Figure 5 shows two examples from this subset, one containing entity instance confusion and the other containing proximal relationship ambiguity. In Figure 4(a) the model with only fails to identify the wine glass being held, while by adding our losses, the area surrounding the correct wine glass lights up. In Figure 4(b) is incorrectly predicted since the -only model mistakenly pairs the unplayed drum with the singer – a reasonable error considering the amount of person-play-drum examples as well as the relative proximities between the singer and the drum. Our losses successfully suppress that region and attend to the correct microphone being held, demonstrating the effectiveness of our hard-negative sampling strategies.
Margin Thresholds: We study the effects of various values of the margin thresholds used in Eq.3,5,7. For each experiment, we set while varying . As shown in Table 4, we observe similar results with previous work [8, 26] that or achieves the best performance. Note that is the largest possible margin, as our affinity scores range from 0 to 1.
6.3 Loss Analysis with the Official mAP metrics
Here, we show our ablation studies using the official uniform-class-weighting evaluation metrics, mAP, mAP and score. We also include mAP, mAP and score, which is the standard mAP and score excluding “under” and “hits” in the evaluation. Table 5 presents ablation study results on loss components. Table 6 shows comparison between the -only model against the model with our losses on the 100 selected images. In Table 5 the variation of numbers using mAP and score demonstrates the necessity of de-emphasizing the extremely infrequent classes. Note that the mAP*-based columns show a similar trend to our wmAP-based results from the paper. In Table 6, the model with our losses is still better than the -only model by a non-trivial margin, mainly because the former outperform the latter on almost every per-class AP metric for those 5 selected classes. Note that since “under” and “hits” are not in the 100 image subset, there is no need to evaluate with mAP, mAP and score.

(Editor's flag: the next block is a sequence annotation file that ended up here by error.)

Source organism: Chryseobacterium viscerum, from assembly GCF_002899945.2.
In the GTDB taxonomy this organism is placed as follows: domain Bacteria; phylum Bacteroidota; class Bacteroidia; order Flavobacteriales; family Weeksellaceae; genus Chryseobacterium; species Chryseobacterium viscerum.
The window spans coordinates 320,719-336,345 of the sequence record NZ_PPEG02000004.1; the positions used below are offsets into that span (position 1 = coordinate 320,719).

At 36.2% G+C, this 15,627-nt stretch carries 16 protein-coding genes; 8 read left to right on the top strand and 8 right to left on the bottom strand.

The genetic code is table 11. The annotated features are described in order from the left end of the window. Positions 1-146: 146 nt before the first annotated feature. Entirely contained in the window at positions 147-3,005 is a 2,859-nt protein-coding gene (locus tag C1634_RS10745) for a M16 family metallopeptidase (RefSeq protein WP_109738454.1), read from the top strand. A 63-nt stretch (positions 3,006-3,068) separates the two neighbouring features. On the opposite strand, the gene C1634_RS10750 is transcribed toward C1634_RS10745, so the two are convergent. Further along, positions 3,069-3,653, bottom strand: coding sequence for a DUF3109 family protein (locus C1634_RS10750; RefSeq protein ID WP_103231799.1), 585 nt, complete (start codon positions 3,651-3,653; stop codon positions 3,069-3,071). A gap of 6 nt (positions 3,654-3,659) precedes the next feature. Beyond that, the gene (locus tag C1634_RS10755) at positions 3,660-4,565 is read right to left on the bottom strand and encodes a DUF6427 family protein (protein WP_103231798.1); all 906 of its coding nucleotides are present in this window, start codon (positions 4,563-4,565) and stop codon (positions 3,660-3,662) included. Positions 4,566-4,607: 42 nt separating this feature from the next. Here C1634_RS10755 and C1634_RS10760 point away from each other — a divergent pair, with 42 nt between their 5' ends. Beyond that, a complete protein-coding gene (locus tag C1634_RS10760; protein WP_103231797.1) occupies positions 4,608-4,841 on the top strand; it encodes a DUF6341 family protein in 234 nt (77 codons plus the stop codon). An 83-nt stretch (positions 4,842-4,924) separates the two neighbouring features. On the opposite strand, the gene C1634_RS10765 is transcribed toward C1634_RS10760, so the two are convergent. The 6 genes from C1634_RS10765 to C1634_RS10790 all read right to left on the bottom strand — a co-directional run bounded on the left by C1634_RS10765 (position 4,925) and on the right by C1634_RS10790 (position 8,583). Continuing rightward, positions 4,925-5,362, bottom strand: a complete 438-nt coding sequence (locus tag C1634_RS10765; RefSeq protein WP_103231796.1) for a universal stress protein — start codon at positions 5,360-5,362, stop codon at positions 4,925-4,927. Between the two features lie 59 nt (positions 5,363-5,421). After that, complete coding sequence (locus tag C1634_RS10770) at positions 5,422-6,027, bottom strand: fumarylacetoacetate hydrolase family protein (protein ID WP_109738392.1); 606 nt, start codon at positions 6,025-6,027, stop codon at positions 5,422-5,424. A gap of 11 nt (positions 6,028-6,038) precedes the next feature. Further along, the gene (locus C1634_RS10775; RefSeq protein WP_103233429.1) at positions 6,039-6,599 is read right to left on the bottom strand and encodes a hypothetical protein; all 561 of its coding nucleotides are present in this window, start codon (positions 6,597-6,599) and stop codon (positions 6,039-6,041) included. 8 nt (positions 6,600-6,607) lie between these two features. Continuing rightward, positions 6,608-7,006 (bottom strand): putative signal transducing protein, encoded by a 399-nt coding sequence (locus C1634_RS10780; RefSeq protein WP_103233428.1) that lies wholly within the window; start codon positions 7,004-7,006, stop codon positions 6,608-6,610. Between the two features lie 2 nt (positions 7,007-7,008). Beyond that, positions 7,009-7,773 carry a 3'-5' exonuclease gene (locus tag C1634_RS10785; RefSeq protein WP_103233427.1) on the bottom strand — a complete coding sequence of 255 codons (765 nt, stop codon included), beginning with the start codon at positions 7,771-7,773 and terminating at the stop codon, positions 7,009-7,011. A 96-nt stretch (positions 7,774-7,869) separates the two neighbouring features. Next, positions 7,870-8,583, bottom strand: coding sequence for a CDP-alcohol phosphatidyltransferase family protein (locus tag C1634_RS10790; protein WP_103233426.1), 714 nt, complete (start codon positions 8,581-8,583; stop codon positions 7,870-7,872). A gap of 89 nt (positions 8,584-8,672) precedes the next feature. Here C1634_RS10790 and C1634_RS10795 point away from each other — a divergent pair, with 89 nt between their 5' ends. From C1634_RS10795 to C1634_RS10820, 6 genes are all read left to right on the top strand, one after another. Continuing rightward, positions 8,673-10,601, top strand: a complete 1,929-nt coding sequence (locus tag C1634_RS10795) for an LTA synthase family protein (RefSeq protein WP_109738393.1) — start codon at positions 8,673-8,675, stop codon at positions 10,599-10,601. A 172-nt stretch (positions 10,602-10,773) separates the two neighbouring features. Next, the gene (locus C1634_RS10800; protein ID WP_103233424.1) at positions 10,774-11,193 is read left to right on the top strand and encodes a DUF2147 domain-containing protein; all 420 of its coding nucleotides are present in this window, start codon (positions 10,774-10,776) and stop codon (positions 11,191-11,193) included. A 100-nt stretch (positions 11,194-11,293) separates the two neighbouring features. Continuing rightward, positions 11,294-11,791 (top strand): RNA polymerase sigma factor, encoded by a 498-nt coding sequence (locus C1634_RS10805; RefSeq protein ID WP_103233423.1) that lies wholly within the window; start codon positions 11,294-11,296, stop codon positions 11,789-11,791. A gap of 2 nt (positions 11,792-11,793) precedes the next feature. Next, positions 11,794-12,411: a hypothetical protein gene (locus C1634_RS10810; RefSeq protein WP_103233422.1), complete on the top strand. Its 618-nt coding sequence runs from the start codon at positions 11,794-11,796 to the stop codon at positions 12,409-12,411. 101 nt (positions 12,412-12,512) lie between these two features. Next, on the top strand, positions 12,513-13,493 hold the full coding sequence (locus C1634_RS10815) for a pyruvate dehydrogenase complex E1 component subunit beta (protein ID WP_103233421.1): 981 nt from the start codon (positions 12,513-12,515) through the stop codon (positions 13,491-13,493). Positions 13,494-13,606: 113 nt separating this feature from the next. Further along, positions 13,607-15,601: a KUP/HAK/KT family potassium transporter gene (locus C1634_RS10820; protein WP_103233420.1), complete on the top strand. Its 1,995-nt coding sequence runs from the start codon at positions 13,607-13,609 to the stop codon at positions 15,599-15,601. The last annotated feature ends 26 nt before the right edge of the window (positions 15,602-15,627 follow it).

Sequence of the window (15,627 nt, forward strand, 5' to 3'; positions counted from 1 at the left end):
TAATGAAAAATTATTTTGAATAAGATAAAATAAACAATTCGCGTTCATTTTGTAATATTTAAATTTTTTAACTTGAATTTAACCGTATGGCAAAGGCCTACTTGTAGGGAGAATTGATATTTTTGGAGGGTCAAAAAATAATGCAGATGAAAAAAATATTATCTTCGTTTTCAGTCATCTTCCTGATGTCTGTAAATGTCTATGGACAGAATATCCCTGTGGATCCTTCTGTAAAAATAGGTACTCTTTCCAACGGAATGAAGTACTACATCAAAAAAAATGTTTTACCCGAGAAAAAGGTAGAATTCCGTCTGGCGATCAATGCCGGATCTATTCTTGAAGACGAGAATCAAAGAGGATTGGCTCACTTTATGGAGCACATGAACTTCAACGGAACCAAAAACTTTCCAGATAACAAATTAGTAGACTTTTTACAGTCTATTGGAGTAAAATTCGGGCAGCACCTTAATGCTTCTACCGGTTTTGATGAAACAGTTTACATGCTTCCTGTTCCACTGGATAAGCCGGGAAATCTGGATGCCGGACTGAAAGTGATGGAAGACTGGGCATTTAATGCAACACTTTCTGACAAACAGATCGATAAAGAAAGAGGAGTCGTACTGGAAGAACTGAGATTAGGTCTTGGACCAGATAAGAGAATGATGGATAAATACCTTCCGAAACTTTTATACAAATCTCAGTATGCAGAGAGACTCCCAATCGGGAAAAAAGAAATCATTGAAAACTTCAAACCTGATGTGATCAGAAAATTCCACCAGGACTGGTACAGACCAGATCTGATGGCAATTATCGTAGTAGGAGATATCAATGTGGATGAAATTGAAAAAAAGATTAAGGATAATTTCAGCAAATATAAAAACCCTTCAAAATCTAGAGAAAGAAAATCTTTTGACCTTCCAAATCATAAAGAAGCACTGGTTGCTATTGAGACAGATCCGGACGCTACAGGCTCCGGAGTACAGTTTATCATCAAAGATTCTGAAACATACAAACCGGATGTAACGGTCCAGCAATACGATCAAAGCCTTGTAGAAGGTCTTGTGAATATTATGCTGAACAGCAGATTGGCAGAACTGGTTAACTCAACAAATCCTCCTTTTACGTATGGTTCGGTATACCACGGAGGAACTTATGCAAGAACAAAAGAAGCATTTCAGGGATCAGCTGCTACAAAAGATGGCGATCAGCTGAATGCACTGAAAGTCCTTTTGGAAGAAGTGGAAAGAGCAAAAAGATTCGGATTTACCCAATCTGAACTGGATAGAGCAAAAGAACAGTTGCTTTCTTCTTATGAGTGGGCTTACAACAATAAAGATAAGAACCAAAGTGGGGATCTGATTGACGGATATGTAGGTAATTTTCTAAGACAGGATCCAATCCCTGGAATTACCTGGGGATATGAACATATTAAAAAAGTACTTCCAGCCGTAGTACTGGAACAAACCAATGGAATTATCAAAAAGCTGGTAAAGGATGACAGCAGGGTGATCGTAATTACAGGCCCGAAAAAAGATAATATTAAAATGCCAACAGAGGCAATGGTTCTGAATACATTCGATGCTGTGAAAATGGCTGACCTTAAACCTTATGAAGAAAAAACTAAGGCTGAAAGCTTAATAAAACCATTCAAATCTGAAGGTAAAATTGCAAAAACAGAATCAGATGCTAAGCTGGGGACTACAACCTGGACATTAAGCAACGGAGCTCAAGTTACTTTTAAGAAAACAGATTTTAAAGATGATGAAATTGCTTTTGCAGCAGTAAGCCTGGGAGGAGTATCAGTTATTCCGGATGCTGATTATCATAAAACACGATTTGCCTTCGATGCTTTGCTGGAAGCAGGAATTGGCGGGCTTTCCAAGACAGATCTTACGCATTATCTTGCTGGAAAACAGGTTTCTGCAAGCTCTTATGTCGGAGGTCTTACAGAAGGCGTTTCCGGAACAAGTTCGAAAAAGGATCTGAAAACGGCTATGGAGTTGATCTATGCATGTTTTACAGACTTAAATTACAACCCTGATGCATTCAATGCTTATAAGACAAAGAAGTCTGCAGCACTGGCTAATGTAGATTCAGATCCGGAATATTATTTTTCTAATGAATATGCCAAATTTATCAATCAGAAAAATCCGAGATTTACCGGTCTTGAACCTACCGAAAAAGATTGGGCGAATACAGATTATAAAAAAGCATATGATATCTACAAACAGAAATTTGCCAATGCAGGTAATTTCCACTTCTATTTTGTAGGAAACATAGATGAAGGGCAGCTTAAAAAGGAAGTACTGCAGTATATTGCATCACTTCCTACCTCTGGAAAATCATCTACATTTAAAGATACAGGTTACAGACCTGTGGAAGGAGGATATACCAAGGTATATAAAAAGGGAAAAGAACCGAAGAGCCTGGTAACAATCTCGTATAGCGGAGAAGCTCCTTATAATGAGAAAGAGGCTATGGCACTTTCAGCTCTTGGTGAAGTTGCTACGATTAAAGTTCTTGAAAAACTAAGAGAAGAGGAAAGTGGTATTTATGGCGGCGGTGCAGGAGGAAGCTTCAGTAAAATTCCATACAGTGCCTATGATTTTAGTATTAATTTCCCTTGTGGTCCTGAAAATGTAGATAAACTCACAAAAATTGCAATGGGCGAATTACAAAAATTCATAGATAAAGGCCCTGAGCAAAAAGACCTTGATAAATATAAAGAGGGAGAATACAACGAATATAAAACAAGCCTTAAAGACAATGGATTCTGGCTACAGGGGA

6.4 Model Analysis
We conduct an effectiveness evaluation on the three modules of the RelDN. For the visual module, we also investigate the two skip-connections. As Table 3 shows, the semantic module alone cannot solve relationship detection by using language bias only. By adding the basic visual feature, i.e., the S,P,O concatenation, we see a significant 4.7 gain, which is further improved by adding additional separate S,O skip-connections, especially at “plays” (+3.1), “interacts_with” (+1.0), “wears” (+2.0) where subjects’ or objects’ appearance and poses are highly representative of the interactions. Finally, adding the spatial module gives the best results, and the most obvious gaps are at spatial relationships, i.e., “at” (+0.2), “on” (+0.2), “inside_of” (+2.4).
6.5 Comparison to State of the Art
OpenImages: We present results compared with top 5 models from the Challenge in Table 9. We surpass the 1st place Seiji by 4.7% on Private set and 2.9% on the full set, which is in fact a significant margin considering the low absolute scores and the large amount of test images (99,999 in total). Even using the same entity detector as Seiji, we noticeable gaps (1.4% and 0.8%) on the two sets.